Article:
Mary Jo Norell

I recently lost one of my dearest friends, a cowgirl I admired and loved from the moment I met her. Without really knowing how to begin, here is my tribute to a one-of-a-kind lady.
Mary Jo Boise Norell, 84 years young, died on January 6, 2015. She was a rancher through and through, a cowgirl from Piceance Creek who could rope and ride with the best of them, a mother of three strong, independent boys, a wife and life-long partner to her husband Bus, and most important for me, a dear friend.
We met well over thirty years ago. Since then, we shared more laughs and adventures than I can begin to recall.
Mary’s husband, Bus, died two months after Dean died in 2011. I know the three of them are off riding in the mountains somewhere, with a couple of good dogs following behind. A good rope, a well used saddle with a good horse underneath, and a good friend to laugh with by their side, that’s all those three will need. Well, that and maybe some good strong cow camp coffee made from the water at Big Spring.
We shared a love for the outdoors, chickens, animals, and gardens, but we also loved antiques and family treasures. Mary especially loved to dress sharp when she had a special occasion to attend. When I visited, she never once failed to show me the latest pictures of her family. She was so proud of those grandkids! We shared that too.
I remember the time we drove all over their cattle range in a small pickup. There wasn’t room for all four of us in the front, so Mary and I rode in the back with a big cooler full of lunch and water jugs bouncing around us, that and the ropes, bridles, halters, fence fixing gear, and a couple of dogs that every cowboy needs just in case.
We were looking for a herd of horses and couldn’t find them in the usual places. Now, we are talking about a big range of over a hundred thousand acres, so we were out there for a long time. Sometime late in the day, dusty and tired, Mary and I spotted the horses up on a ridge behind us, way behind us. We were facing backwards in the bed of the pickup; the men were up front, facing forward naturally. I looked at her, and she looked at me. We both shook our heads and looked the other way.
I could go on and on sharing my memories of her. There was the time we arrived to find a baby calf on the back porch – covered with honey. The time we were driving sideways on a slope so steep, if the door latch had given way, all four of us would have slid out of the pickup before you could have said ‘whoa.’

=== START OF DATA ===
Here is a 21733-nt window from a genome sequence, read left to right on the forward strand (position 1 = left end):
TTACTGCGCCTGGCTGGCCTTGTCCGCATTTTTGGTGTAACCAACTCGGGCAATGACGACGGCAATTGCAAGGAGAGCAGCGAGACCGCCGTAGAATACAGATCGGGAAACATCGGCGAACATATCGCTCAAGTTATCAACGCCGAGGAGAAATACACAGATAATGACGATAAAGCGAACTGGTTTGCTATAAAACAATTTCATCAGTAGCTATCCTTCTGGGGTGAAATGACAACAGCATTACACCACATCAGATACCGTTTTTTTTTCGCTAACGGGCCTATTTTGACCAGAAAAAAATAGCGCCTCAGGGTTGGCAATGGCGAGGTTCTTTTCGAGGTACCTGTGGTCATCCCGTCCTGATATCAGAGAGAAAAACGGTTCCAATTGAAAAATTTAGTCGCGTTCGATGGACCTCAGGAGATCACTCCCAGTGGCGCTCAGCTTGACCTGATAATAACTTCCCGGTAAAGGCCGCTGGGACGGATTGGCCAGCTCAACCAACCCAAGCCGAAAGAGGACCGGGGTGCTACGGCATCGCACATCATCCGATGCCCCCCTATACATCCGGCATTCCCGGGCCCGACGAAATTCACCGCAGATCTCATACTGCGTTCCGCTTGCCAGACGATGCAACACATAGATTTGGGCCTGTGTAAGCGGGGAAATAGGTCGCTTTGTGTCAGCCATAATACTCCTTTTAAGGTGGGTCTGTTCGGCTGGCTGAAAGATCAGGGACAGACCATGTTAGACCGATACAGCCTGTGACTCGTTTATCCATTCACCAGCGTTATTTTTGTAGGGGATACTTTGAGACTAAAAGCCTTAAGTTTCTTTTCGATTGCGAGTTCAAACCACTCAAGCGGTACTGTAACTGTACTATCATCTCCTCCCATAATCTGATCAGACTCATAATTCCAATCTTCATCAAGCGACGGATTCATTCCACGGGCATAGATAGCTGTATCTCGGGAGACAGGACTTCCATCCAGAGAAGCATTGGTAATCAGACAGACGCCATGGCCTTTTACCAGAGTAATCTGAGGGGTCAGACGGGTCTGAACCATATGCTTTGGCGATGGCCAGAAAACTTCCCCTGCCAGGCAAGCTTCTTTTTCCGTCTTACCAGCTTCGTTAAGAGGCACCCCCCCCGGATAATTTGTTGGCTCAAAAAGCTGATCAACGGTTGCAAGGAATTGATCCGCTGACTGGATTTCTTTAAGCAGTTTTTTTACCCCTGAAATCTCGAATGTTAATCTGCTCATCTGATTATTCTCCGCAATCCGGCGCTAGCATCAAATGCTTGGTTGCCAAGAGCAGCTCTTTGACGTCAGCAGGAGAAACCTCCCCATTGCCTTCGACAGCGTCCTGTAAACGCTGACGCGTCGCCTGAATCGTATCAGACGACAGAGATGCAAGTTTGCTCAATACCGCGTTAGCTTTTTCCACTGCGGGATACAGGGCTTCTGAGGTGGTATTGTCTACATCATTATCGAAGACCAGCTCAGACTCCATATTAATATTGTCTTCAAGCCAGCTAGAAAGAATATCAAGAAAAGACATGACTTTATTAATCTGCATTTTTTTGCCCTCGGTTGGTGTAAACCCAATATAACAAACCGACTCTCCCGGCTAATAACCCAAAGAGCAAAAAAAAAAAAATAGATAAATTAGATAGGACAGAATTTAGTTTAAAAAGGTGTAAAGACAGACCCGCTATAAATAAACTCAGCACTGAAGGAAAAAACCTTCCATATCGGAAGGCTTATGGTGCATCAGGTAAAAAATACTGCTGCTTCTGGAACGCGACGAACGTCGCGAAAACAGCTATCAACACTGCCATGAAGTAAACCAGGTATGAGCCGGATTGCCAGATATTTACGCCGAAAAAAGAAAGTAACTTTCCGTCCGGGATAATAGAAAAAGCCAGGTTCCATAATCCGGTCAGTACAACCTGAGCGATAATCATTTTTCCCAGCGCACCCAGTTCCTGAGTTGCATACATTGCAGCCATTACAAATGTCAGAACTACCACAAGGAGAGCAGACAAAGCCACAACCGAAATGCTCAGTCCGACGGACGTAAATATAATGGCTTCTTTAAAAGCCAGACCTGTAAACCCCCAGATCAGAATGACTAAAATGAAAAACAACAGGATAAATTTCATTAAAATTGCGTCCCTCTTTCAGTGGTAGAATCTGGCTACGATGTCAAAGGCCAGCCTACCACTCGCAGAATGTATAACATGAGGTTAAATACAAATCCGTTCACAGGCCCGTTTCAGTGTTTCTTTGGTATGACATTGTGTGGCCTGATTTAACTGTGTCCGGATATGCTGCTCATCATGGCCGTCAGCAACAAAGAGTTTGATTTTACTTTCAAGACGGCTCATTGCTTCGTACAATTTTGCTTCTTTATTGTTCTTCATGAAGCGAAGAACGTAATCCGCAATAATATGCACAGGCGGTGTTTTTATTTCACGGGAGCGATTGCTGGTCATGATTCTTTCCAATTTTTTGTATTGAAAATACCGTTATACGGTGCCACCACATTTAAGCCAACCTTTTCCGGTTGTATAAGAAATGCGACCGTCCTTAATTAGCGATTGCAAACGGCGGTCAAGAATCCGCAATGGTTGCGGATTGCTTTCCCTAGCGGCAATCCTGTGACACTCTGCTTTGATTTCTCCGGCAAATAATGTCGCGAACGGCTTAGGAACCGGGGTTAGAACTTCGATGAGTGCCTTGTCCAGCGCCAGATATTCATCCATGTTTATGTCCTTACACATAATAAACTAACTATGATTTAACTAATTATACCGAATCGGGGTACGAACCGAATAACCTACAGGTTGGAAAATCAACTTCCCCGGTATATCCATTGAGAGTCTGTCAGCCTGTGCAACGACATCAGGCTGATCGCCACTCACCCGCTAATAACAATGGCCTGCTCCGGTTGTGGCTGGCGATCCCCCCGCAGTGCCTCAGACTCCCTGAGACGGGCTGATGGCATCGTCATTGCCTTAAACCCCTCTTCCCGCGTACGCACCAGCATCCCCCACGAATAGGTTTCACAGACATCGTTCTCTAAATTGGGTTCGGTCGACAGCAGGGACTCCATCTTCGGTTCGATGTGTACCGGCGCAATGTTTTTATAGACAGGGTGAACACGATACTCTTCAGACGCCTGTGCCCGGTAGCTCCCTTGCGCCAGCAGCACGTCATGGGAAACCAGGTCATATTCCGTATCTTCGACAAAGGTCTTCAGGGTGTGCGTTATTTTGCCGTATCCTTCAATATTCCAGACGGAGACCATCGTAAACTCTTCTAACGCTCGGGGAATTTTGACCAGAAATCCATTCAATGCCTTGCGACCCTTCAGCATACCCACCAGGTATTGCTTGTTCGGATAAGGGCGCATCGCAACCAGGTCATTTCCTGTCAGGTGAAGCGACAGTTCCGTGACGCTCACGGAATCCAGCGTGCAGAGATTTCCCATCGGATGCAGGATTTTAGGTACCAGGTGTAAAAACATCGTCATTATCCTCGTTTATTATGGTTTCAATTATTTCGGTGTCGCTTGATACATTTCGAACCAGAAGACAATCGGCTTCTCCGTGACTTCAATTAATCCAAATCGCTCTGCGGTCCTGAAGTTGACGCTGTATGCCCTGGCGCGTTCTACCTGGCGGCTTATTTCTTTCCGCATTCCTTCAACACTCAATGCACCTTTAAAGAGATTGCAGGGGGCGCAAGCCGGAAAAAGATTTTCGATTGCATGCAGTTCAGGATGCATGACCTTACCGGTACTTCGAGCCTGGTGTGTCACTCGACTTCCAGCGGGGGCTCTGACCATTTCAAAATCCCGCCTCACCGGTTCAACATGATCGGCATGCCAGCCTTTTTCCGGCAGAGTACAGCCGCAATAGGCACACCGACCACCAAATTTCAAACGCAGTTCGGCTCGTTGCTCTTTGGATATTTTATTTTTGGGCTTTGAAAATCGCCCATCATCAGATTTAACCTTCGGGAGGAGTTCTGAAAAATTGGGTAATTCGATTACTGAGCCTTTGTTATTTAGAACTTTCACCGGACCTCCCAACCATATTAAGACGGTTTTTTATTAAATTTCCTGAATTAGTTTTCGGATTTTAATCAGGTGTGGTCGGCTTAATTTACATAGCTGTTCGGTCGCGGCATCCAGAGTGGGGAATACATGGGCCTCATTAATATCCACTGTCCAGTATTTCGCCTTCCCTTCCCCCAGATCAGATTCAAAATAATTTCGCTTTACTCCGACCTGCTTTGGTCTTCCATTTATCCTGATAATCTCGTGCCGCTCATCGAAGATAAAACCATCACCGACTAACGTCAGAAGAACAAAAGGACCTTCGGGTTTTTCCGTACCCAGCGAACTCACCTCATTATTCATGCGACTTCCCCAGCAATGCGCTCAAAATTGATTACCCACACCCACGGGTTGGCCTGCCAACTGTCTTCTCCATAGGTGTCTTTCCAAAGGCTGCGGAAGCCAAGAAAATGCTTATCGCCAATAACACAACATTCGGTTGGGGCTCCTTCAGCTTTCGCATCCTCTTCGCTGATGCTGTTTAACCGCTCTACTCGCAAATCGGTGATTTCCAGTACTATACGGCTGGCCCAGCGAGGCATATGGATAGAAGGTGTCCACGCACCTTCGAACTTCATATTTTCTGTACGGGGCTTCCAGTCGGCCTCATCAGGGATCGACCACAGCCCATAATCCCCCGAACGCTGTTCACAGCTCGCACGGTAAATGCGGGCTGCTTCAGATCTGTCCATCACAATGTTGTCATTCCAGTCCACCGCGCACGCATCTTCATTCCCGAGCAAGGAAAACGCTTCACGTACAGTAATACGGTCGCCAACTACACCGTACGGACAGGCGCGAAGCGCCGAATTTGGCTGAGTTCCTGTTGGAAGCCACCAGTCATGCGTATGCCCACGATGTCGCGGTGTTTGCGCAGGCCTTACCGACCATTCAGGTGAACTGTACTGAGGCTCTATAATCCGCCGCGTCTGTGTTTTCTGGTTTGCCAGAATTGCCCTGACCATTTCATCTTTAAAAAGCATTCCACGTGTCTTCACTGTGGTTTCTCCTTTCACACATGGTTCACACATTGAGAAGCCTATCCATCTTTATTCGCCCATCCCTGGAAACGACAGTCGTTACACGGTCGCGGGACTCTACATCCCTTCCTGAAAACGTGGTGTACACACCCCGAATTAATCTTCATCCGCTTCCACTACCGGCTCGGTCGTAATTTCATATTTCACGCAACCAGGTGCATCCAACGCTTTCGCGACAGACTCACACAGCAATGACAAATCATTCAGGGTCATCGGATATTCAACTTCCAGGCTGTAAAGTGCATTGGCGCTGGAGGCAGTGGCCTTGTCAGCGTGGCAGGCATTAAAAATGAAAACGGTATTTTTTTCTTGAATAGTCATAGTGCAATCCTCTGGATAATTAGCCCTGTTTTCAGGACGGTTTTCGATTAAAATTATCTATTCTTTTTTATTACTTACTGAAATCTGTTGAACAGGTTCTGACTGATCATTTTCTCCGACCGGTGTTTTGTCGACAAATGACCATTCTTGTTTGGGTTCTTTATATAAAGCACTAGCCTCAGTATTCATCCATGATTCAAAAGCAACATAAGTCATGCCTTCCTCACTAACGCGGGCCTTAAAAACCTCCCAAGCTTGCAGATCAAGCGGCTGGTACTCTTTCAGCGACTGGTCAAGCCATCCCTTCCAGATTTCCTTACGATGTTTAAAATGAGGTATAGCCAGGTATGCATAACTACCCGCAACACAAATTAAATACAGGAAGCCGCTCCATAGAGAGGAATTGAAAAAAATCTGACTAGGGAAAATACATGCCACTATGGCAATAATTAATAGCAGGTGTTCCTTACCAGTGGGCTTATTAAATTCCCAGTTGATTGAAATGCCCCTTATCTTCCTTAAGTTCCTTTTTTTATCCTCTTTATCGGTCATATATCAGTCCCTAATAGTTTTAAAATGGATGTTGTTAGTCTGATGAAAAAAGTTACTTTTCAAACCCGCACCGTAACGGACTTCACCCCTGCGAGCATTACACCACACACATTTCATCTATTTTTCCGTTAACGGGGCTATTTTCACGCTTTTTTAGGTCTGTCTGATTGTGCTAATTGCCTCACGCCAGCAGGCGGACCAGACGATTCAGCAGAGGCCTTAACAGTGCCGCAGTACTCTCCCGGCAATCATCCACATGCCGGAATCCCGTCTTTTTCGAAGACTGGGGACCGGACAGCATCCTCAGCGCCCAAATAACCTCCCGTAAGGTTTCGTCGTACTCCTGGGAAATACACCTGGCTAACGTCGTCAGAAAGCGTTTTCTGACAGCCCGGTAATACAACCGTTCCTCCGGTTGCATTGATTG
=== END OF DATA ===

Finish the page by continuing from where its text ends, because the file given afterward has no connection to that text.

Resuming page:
The bears. The laughter. The good meals. The cabin. Oh yes, there was Billy, the colt she raised by hand who’s rear-end could be seen sticking out of the cabin door every morning while he dined on Bus’s pancakes.
The best horse we ever owned, Eagle, we brought home from their ranch when he was six months old. Two years later, we brought home his full blooded sister, and named her MaryJo. I know that meant a lot to Mary, but not nearly as much as she meant to me.
You were one hell of a cowgirl, Mary. Thanks for the most precious gift of your friendship. I miss you. Love Barbara

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About Barbara K Tyner

A graduate of UCCS with a degree in English Lit., Barbara writes Children's Literature and fiction. Her popular children's series, The Badger Books, is co-authored with Barbara's daughter, Laura. Her first novel, "Wait Here, Wait There" deals with grief and Alzheimer's, two topics that are very difficult to manage in real life. Barbara volunteers doing school programs and speaking to support groups. National Parks, hiking, and snow-shoeing are in her list of favorite hobbies.
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3 Responses to Mary Jo Norell

  1. Toni Locock says:

    Barbara thank you so much for writing this it made me remember all the wonderful times I had while working with Bus, Mary and the boys in Piceance Creek. I worked on the ranch in the early 80’s while spending some time in the US from Australia. Bus and Mary were like family to me. I can still see Mary sitting at the kitchen window as I rode by with colts shaking her finger at me to put my hat on so I wouldn’t get cold. She was an amazing woman who was tough as nails. We formed a special bond even though she had never had any girls we became great friends and I am so saddened by the loss of her. Thank you for taking me back to a wonderful time in my life and telling the world about a wonderful woman that I loved dearly.

    Toni Locock

  2. Julie Houchin says:

    A nice tribute – Mary was my Aunt and I loved her dearly and will certainly miss her.

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